In the spring of 2016, an artificial intelligence system called AlphaGo defeated a world champion Go player in a match at the Four Seasons hotel in Seoul. In the US, this momentous news required some unpacking. Most Americans were unfamiliar with Go, an ancient Asian game that involves placing black and white stones on a wooden board. And the technology that had emerged victorious was even more foreign: a form of AI called machine learning, which uses large data sets to train a computer to recognize patterns and make its own strategic choices. Still, the gist of the story was familiar enough.
The first time Stephanie Dinkins met Bina48, in 2014, she worried the thing was dead. "She was turned off," Dinkins says. Dinkins caught the robot's stare and knew she'd found her muse. Bina48 had been conceived several years earlier by Martine Rothblatt, the polymathic entrepreneur. Rothblatt fashioned the AI-powered bot in the likeness of her wife, Bina, training its speech patterns on a database of Bina-isms.
When turkeys strut, their leg muscles work as shock absorbers to boost energy efficiency. That gam action inspired a prosthetic exoskeleton for humans: The lightweight contraption is outfitted with a spring and clutch that take the impact off the user's calf muscle. In experiments, a person wearing the braces while walking expended 10 percent less energy. Neurons along the creature's spinal cord can act independently via signals called central pattern generators, or CPGs. A slithering machine inspired by the lamprey, the AmphiBot, has 10 body modules, each with its own onboard computer that mimics a CPG.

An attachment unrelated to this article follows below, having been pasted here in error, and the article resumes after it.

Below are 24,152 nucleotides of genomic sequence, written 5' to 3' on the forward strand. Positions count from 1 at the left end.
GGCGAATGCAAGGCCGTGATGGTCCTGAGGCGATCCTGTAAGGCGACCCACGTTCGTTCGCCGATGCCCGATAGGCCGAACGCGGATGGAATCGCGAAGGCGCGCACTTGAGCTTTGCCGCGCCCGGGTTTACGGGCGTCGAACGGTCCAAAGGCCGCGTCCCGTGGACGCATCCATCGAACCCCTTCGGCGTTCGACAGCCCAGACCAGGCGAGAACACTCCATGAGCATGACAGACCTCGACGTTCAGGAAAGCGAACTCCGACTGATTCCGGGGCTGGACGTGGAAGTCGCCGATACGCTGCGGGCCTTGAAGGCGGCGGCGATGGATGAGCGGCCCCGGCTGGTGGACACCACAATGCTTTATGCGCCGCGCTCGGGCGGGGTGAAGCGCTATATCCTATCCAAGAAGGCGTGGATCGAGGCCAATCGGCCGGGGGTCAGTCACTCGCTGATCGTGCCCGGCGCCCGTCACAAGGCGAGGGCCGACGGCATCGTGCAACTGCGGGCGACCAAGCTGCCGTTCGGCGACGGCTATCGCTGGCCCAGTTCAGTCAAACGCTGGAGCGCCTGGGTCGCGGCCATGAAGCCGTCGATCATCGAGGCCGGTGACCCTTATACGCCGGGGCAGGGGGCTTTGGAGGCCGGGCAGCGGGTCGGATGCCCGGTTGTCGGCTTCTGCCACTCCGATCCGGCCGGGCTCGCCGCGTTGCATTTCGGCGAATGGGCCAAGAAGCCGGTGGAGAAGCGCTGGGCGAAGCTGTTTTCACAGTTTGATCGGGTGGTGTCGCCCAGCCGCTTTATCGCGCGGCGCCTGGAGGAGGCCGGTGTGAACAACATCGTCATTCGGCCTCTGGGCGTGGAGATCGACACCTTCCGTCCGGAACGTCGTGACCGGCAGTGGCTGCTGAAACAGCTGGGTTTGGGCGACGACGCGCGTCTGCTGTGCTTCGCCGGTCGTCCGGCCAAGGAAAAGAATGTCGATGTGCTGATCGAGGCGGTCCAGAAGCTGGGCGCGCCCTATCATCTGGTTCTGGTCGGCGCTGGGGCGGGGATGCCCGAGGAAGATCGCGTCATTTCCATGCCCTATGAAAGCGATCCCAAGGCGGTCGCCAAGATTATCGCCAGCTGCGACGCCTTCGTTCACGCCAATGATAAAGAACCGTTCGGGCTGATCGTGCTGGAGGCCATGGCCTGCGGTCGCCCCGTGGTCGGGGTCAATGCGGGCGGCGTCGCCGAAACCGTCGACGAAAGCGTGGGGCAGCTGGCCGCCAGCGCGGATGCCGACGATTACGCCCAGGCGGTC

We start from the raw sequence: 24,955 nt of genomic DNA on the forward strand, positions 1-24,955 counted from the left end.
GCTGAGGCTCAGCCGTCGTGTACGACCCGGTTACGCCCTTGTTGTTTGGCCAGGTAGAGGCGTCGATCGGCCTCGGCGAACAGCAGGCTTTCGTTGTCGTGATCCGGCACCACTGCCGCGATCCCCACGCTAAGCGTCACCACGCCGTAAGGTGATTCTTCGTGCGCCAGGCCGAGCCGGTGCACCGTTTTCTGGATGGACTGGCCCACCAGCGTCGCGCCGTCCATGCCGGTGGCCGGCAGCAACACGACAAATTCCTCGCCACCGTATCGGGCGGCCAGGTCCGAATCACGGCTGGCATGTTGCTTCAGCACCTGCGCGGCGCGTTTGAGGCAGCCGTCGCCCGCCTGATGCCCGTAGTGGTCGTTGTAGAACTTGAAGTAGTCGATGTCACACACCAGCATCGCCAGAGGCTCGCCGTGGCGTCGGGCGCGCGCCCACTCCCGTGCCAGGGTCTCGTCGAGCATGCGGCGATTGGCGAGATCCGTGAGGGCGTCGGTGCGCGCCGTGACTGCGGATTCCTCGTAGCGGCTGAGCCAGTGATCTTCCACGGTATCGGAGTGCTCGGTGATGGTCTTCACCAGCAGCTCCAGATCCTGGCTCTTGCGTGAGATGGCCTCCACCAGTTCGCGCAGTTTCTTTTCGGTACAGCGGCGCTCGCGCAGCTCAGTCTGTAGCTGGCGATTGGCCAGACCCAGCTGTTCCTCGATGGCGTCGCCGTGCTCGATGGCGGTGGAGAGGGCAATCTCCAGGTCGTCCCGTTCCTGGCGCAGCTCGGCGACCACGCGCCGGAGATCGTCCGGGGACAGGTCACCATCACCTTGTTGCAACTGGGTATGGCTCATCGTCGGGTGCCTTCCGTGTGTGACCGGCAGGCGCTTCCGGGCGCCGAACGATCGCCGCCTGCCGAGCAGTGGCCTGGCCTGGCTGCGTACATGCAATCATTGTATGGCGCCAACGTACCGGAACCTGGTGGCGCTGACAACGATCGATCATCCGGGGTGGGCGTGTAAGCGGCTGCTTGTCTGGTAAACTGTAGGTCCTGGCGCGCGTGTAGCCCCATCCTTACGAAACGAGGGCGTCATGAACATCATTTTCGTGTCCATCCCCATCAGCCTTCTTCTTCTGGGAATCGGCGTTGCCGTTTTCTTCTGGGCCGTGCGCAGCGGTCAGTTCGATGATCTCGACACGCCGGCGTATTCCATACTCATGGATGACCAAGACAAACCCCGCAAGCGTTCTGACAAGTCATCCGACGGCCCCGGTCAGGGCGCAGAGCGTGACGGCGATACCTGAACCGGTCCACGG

When Enrico Fermi decided to leave Benito Mussolini's Italy and emigrate to the United States, he changed the global balance of power. After arriving in the US, Fermi led the world's first self-sustaining nuclear reaction at the University of Chicago and played an indispensable role in the Manhattan Project, which led to the end of World War II in the Pacific and laid the groundwork for a new world order and America's prominent role. So it is not surprising that some Americans think the same should be true with AI. Emigrant AI researchers like Geoff Hinton, Yann LeCun, Yoshua Bengio, Andrew Ng, and Fei-Fei Li are the Enrico Fermis of AI and should secure an American (and Canadian) hegemony in AI. Indeed, the US and Canada have 100 percent of the top 10 AI researchers, and 68 percent of the world's best 1,000 or so researchers.
Infrared light flooded down invisibly as I eyed the pastries in Amazon's new convenience store in downtown San Francisco. It helped cameras mounted on the store's ceiling detect that I picked up a croissant, then put it back. My flirtation with a $3.19 morsel of flaky pastry was recorded during a preview of the Amazon Go store that opened in San Francisco's financial district this morning. As in the five other such stores in Seattle and Chicago, shoppers gain entry by scanning a QR code in the Amazon Go mobile app to open a subway-style entry gate. Hundreds of cameras on the ceiling, plus sensors in the shelves, then record what each person picks up, so they can walk out without having to visit a checkout.